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by Kathryn Meehan

Birdbath, early 20th century. Cast stone. Illustrated in Mary Northend, Garden Ornaments (New York: Duffield & Co., 1916), 94. $900.
Leisure time was on the rise by the late nineteenth century, resulting in an increased interest in gardening, conservation, and spending time out-of-doors. The economic gains that made this possible were fueled by the industrial revolution, which saw eager manufacturers responding to expanding markets that included garden amenities such as the birdbaths that are now desirable antiques.

Property owners with modest budgets gravitated to the new mass-produced birdbaths. Small in scale with classically formed bowls elegantly mounted on columnlike pedestals or placed near the ground, they fit attractively into almost any garden space (Fig. 1). Available, affordable, appropriate, and tasteful, they satisfied the needs of an upwardly mobile America.

Designs and Materials

The earliest designs of manufactured birdbaths were borrowed from antique Italian ornaments (Fig. 2). With the turn of the century, the market expanded, and so did the decorative range. Cast or carved in a variety of materials, figural elements of cherubic children, putti, birds, frogs, turtles (fig. 3), and squirrels, as well as floral motifs and rusticated tree branches were combined with bowls and bases for an endless variety of products.

Birdbath with turtle base, American 1910. Cast stone or concrete with white marble chip aggregate. H. 48, W. 16 in. $950.
Birdbaths were most commonly cast from artificial or composition stone, a concrete made from water, Portland cement, sand, and stone of various minerals in particle or dust form (see figs. 1, 3). Natural materials including marble, granite (Fig. 4A–B), Indiana limestone, and sandstone, were handsomely carved into the most expensive examples.

Artists employed by American art potteries turned their skills to creating glazed terra cotta birdbaths for new garden ware lines, expanding buyers’ options by introducing elements of color (Fig. 5). Birdbaths were also cast from various metals: iron (see Fig. 2), lead, bronze, and aluminum, among them. The venerable J. W. Fiske Iron Works of New York City was among the firms to follow experts’ recommendations for attracting birds through the sound of running water and offered iron bird fountains, finished in either a bronzed or painted finish.

Ceramic birdbath, Robinson-Ransbottom Pottery, Roseville, Ohio, ca. 1940. Glazed terra cotta with molded lily pads. H. 261/2, W. 171/2 in. $550.
When selecting a birdbath, safety and security are important. The rim should be comfortable for perching birds—not too sharp nor too slippery for secure footing—with gently sloping sides. The bowl should also be shallow enough for the birds to stand and bathe in. Bowls of two-part birdbaths should be mounted securely on their bases. Not only could an unstable part fall and be damaged, it could also result in injury to a bystander.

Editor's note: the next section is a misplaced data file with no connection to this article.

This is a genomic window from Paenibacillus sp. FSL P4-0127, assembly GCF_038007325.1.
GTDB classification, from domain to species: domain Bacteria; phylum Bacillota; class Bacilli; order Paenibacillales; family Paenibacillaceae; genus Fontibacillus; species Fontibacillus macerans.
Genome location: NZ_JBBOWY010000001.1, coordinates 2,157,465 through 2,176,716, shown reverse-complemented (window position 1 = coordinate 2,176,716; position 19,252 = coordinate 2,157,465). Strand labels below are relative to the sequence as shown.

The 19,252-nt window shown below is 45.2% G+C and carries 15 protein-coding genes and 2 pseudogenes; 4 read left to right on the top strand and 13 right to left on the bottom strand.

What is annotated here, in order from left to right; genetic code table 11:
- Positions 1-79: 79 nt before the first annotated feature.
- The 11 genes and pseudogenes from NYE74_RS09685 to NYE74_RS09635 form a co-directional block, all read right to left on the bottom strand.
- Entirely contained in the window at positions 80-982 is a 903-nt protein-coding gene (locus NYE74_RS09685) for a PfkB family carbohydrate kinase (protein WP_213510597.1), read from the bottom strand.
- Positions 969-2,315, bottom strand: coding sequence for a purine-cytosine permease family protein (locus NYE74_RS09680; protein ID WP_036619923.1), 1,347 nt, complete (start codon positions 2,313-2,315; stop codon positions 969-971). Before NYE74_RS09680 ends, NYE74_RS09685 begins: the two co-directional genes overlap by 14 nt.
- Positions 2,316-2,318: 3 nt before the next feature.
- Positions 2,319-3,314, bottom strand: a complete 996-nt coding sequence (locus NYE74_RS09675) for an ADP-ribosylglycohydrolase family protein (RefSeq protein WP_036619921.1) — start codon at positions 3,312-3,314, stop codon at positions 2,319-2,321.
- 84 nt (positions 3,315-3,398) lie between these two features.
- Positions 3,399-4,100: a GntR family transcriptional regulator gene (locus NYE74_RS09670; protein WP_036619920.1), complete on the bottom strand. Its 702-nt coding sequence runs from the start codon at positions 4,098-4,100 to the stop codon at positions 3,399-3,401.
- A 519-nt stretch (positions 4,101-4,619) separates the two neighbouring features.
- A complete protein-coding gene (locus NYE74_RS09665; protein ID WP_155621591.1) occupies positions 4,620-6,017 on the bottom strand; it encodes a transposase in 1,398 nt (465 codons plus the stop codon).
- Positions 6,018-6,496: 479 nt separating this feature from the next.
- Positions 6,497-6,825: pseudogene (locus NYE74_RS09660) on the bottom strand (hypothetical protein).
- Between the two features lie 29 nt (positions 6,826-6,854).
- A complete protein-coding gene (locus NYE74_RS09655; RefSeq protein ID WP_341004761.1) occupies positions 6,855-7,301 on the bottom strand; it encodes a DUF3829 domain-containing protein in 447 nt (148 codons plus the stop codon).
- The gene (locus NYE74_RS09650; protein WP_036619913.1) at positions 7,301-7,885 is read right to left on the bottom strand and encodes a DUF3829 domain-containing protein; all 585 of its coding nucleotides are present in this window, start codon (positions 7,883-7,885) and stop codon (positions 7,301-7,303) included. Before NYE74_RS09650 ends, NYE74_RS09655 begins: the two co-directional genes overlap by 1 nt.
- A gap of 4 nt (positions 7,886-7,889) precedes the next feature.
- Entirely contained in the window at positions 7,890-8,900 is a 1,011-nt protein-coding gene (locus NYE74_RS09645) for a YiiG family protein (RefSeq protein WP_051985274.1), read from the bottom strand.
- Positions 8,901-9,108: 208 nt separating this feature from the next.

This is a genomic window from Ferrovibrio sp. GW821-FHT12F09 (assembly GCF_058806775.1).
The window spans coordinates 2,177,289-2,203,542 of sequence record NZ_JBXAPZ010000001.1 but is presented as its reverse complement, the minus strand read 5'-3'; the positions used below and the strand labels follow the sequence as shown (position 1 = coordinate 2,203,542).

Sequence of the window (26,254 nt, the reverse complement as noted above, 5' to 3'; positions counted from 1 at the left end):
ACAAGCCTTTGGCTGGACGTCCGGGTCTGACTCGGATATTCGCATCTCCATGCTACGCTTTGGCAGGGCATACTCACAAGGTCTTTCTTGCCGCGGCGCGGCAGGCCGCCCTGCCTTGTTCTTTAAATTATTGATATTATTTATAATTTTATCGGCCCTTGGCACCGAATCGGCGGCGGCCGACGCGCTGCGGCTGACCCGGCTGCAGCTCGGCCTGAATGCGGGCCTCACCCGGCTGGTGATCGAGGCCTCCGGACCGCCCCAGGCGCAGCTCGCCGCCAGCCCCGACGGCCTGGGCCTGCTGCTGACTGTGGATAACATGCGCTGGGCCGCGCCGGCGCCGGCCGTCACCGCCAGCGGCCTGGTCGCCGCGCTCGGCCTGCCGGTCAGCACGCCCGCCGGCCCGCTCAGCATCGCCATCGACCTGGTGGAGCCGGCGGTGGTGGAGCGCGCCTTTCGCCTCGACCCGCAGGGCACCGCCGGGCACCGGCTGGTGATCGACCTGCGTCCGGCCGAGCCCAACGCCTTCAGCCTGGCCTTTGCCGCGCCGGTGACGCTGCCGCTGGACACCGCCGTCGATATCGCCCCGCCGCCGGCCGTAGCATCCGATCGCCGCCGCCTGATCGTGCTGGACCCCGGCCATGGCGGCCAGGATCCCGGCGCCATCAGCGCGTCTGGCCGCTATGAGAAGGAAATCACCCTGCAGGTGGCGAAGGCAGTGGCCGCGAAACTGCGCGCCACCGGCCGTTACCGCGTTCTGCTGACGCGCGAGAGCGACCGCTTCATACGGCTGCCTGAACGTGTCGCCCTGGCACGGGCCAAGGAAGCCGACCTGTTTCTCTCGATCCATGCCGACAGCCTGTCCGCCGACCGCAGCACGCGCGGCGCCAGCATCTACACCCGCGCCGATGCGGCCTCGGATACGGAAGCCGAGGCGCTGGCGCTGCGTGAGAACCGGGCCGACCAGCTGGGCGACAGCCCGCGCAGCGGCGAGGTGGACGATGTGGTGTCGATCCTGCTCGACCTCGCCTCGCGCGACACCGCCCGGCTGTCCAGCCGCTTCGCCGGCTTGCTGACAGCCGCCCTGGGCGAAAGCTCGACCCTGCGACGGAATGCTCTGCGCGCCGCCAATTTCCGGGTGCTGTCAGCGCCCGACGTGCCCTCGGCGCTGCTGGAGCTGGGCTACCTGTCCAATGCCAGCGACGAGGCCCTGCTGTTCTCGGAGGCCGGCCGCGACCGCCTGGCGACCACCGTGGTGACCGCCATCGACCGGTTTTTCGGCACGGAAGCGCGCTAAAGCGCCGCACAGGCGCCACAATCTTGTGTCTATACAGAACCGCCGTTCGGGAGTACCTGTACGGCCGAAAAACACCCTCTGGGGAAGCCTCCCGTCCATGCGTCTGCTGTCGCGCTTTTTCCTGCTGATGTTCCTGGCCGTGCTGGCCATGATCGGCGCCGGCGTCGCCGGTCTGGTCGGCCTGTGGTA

Placed on a lawn, tucked into shrubbery, or featured as a focal point in a bed of flowers, antique birdbaths are attractive visual ornaments that bring beauty and song to a garden.

Guidelines For Collectors


Few birdbaths identify a production date and origin of manufacture, so determining this information can be difficult. Antiques dealer Aileen Minor notes that some of the older companies still in operation continue to produce castings from original molds, though they use contemporary techniques, such as welding instead of bolting together metal components, and use glazes that no longer contain lead. Those attempting to pass off new birdbaths as antiques often accomplish this by taking castings of original examples, though this process generally results in shrinkage and a less delineated cast impression. Reproductions also often show the residues of casting, such as rough or sharp edges, that would have been burnished off originals.

Birdbath, early 20th century. Carved Granite. H. 24, W. 15 in. $850.
Octagonal birdbath, English, early 20th century. Carved and rough hewn stone. $650.


Antique birdbaths will show wear and patina from years of exposure to the elements. Exposed surfaces of old cast stone may darken in color from weathering or retain evidence of mineral residue from constant contact with water: verify with the dealer whether the birdbath’s material will withstand freezing and thawing. If considering a two-part birdbath, try to determine if the pieces are original to each other or “married,” and decide how important that is to its look and function. If only the bowl survives, place it on a pedestal or on a platform on the ground, which can be covered with a decorative vine. The bowl must not rest directly on the earth.

Kathryn Meehan is a garden historian and former assistant chief of horticulture at the Smithsonian Institution, Washington, D.C.

1 Hugh Findlay, Garden Making and Keeping. (Garden City, New York: Doubleday, Page & Company, 1926), 59–60.
2 Illustrated Catalogue of Ornamental Iron Settees, Chairs, Etc. (New York: J. W.
Fiske Iron Works, 1930), 36. Fountains made of various materials were also
made multi-purpose by the addition of sun dials.
3 Mary H. Northend, Garden Ornaments. (New York: Duffield & Company, 1916), 95.

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